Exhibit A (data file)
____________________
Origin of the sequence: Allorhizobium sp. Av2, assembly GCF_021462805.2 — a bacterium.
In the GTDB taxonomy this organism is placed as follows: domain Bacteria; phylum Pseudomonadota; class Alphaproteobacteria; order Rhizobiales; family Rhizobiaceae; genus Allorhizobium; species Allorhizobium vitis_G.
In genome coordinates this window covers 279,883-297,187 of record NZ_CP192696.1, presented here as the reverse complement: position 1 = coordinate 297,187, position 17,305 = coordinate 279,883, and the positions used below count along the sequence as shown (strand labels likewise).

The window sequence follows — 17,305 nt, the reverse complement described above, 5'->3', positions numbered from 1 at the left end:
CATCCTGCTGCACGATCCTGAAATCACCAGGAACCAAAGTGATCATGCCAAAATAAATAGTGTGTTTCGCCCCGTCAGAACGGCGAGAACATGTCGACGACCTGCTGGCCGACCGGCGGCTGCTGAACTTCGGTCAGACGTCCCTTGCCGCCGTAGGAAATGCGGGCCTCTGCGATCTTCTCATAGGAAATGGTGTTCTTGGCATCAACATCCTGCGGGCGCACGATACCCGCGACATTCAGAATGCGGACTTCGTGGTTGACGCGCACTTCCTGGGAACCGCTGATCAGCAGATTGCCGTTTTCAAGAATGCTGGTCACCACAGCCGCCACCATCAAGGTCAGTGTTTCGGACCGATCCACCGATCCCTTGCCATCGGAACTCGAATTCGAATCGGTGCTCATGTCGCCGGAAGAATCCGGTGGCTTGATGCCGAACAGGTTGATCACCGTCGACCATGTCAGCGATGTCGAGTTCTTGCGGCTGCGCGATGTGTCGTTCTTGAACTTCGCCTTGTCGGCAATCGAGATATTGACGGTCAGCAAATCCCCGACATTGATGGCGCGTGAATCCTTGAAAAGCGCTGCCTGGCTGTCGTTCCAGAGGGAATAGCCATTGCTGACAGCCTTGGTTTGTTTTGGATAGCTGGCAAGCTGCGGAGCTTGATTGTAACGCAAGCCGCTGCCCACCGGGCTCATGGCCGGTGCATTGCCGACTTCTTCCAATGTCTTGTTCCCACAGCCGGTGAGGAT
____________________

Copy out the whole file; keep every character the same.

Origin of the sequence: Allorhizobium sp. Av2, assembly GCF_021462805.2 — a bacterium.
In the GTDB taxonomy this organism is placed as follows: domain Bacteria; phylum Pseudomonadota; class Alphaproteobacteria; order Rhizobiales; family Rhizobiaceae; genus Allorhizobium; species Allorhizobium vitis_G.
In genome coordinates this window covers 279,883-297,187 of record NZ_CP192696.1, presented here as the reverse complement: position 1 = coordinate 297,187, position 17,305 = coordinate 279,883, and the positions used below count along the sequence as shown (strand labels likewise).

The window sequence follows — 17,305 nt, the reverse complement described above, 5'->3', positions numbered from 1 at the left end:
CATCCTGCTGCACGATCCTGAAATCACCAGGAACCAAAGTGATCATGCCAAAATAAATAGTGTGTTTCGCCCCGTCAGAACGGCGAGAACATGTCGACGACCTGCTGGCCGACCGGCGGCTGCTGAACTTCGGTCAGACGTCCCTTGCCGCCGTAGGAAATGCGGGCCTCTGCGATCTTCTCATAGGAAATGGTGTTCTTGGCATCAACATCCTGCGGGCGCACGATACCCGCGACATTCAGAATGCGGACTTCGTGGTTGACGCGCACTTCCTGGGAACCGCTGATCAGCAGATTGCCGTTTTCAAGAATGCTGGTCACCACAGCCGCCACCATCAAGGTCAGTGTTTCGGACCGATCCACCGATCCCTTGCCATCGGAACTCGAATTCGAATCGGTGCTCATGTCGCCGGAAGAATCCGGTGGCTTGATGCCGAACAGGTTGATCACCGTCGACCATGTCAGCGATGTCGAGTTCTTGCGGCTGCGCGATGTGTCGTTCTTGAACTTCGCCTTGTCGGCAATCGAGATATTGACGGTCAGCAAATCCCCGACATTGATGGCGCGTGAATCCTTGAAAAGCGCTGCCTGGCTGTCGTTCCAGAGGGAATAGCCATTGCTGACAGCCTTGGTTTGTTTTGGATAGCTGGCAAGCTGCGGAGCTTGATTGTAACGCAAGCCGCTGCCCACCGGGCTCATGGCCGGTGCATTGCCGACTTCTTCCAATGTCTTGTTCCCACAGCCGGTGAGGAT